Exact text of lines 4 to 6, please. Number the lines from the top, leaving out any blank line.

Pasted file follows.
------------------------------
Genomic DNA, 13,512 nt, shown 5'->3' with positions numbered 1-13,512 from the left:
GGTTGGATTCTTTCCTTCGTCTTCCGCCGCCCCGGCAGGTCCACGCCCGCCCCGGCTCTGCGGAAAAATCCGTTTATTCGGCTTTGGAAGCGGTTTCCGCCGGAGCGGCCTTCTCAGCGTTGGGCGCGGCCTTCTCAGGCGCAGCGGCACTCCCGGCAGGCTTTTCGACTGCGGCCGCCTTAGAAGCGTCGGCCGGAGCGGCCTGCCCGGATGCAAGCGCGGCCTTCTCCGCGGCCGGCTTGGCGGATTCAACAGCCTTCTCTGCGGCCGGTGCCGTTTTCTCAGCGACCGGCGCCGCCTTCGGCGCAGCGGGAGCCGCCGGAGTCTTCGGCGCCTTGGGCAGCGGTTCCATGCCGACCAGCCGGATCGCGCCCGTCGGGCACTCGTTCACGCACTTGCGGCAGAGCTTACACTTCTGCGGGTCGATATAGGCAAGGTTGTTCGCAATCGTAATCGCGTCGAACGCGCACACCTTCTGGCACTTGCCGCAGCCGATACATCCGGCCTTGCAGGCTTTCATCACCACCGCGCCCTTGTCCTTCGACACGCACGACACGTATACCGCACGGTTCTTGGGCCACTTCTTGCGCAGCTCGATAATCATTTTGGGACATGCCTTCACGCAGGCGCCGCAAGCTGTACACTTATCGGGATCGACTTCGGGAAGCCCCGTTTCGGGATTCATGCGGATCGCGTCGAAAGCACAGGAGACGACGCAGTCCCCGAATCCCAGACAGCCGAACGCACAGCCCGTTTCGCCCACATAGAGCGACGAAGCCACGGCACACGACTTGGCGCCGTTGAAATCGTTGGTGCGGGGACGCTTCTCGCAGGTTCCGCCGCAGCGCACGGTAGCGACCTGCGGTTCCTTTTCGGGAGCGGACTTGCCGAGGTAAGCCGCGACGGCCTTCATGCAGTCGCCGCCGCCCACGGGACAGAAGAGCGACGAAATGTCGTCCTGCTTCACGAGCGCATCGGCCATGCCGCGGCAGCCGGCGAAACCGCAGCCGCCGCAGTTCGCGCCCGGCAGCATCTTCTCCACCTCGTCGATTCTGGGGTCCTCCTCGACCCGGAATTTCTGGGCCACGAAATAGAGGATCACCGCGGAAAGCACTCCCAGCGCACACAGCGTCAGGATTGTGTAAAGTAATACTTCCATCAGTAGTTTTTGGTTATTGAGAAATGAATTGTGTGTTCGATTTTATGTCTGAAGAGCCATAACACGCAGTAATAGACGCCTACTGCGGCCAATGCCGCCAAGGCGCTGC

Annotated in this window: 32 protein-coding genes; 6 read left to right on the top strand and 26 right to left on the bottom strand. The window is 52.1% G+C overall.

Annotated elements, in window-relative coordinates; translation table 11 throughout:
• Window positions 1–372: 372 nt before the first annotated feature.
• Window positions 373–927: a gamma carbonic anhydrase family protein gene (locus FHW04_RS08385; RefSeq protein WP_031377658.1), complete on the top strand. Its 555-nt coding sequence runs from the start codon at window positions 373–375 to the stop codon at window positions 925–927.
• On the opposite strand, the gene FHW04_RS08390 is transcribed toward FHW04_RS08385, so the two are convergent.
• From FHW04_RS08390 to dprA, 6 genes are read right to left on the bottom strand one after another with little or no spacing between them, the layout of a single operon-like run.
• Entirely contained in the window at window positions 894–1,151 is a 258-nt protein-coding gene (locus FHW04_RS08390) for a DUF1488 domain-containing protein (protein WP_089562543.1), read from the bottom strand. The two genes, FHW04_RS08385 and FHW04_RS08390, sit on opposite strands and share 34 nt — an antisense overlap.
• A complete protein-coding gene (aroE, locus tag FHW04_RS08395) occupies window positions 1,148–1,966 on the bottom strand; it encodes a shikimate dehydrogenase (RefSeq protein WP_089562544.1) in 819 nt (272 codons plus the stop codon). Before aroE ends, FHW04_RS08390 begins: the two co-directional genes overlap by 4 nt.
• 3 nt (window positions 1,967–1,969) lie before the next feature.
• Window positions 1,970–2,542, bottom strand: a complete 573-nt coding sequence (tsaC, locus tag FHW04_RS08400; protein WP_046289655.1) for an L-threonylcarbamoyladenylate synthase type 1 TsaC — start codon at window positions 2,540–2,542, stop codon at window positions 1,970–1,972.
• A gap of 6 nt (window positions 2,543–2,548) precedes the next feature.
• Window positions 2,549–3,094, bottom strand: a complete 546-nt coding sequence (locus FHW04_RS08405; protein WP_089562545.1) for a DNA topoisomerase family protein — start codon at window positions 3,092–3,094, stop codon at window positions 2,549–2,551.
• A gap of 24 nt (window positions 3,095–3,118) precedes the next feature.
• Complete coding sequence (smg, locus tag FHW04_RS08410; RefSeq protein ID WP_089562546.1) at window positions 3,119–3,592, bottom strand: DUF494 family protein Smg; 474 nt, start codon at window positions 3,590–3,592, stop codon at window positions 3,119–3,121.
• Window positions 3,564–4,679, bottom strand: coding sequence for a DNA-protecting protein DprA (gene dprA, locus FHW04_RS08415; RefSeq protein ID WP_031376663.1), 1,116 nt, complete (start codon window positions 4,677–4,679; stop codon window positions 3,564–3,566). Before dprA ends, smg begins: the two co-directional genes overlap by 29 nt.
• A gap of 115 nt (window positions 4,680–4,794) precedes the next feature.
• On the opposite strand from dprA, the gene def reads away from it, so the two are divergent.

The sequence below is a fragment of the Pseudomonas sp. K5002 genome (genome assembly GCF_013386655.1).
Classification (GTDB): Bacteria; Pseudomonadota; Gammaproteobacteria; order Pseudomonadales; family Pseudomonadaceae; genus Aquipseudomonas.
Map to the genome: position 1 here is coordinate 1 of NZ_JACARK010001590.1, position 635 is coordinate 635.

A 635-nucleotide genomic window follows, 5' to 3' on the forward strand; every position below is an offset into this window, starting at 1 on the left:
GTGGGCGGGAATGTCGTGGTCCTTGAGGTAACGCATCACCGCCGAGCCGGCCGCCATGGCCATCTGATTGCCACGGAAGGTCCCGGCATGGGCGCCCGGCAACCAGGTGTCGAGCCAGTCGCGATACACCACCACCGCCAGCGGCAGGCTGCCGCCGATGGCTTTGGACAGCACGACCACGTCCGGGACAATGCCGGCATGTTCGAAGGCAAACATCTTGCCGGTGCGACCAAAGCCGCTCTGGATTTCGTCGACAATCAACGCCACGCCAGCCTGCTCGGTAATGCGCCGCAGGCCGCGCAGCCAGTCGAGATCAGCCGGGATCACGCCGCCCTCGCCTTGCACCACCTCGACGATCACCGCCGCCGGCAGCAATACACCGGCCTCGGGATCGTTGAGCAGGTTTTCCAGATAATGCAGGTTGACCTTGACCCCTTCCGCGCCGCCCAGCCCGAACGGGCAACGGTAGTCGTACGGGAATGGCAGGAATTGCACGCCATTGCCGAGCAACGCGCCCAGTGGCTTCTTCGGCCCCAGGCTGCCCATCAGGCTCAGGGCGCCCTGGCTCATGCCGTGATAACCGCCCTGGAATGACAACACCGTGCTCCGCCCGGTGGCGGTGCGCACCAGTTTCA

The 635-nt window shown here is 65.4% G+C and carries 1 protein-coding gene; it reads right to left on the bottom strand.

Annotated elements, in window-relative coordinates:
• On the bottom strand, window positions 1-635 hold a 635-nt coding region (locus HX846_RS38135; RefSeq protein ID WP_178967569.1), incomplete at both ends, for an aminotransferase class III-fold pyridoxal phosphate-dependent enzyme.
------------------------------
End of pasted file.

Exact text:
Annotated elements, in window-relative coordinates; translation table 11 throughout:
• Window positions 1–372: 372 nt before the first annotated feature.
• Window positions 373–927: a gamma carbonic anhydrase family protein gene (locus FHW04_RS08385; RefSeq protein WP_031377658.1), complete on the top strand. Its 555-nt coding sequence runs from the start codon at window positions 373–375 to the stop codon at window positions 925–927.